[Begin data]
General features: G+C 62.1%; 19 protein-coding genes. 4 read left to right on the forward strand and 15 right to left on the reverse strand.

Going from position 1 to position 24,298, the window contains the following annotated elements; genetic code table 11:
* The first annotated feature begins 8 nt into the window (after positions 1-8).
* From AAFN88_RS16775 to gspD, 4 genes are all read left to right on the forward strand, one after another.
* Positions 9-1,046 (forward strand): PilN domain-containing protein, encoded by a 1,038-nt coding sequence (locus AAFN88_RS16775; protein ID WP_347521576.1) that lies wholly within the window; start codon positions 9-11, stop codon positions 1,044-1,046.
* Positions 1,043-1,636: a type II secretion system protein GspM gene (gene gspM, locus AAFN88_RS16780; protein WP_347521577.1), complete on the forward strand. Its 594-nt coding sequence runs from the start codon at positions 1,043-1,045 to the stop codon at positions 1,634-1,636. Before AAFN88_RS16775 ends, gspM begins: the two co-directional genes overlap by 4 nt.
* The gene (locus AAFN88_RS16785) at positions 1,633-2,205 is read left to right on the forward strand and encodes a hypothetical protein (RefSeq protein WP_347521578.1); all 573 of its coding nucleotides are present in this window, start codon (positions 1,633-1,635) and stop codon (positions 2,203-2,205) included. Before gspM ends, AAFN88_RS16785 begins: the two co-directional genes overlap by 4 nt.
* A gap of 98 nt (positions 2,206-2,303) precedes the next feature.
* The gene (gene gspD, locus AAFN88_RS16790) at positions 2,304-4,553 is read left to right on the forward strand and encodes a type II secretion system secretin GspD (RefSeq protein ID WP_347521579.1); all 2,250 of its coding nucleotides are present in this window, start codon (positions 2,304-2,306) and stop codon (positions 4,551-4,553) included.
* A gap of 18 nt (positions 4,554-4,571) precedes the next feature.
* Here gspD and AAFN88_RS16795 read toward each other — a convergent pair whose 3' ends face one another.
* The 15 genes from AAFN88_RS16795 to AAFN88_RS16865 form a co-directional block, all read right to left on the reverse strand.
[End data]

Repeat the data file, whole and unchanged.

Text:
General features: G+C 62.1%; 19 protein-coding genes. 4 read left to right on the forward strand and 15 right to left on the reverse strand.

Going from position 1 to position 24,298, the window contains the following annotated elements; genetic code table 11:
* The first annotated feature begins 8 nt into the window (after positions 1-8).
* From AAFN88_RS16775 to gspD, 4 genes are all read left to right on the forward strand, one after another.
* Positions 9-1,046 (forward strand): PilN domain-containing protein, encoded by a 1,038-nt coding sequence (locus AAFN88_RS16775; protein ID WP_347521576.1) that lies wholly within the window; start codon positions 9-11, stop codon positions 1,044-1,046.
* Positions 1,043-1,636: a type II secretion system protein GspM gene (gene gspM, locus AAFN88_RS16780; protein WP_347521577.1), complete on the forward strand. Its 594-nt coding sequence runs from the start codon at positions 1,043-1,045 to the stop codon at positions 1,634-1,636. Before AAFN88_RS16775 ends, gspM begins: the two co-directional genes overlap by 4 nt.
* The gene (locus AAFN88_RS16785) at positions 1,633-2,205 is read left to right on the forward strand and encodes a hypothetical protein (RefSeq protein WP_347521578.1); all 573 of its coding nucleotides are present in this window, start codon (positions 1,633-1,635) and stop codon (positions 2,203-2,205) included. Before gspM ends, AAFN88_RS16785 begins: the two co-directional genes overlap by 4 nt.
* A gap of 98 nt (positions 2,206-2,303) precedes the next feature.
* The gene (gene gspD, locus AAFN88_RS16790) at positions 2,304-4,553 is read left to right on the forward strand and encodes a type II secretion system secretin GspD (RefSeq protein ID WP_347521579.1); all 2,250 of its coding nucleotides are present in this window, start codon (positions 2,304-2,306) and stop codon (positions 4,551-4,553) included.
* A gap of 18 nt (positions 4,554-4,571) precedes the next feature.
* Here gspD and AAFN88_RS16795 read toward each other — a convergent pair whose 3' ends face one another.
* The 15 genes from AAFN88_RS16795 to AAFN88_RS16865 form a co-directional block, all read right to left on the reverse strand.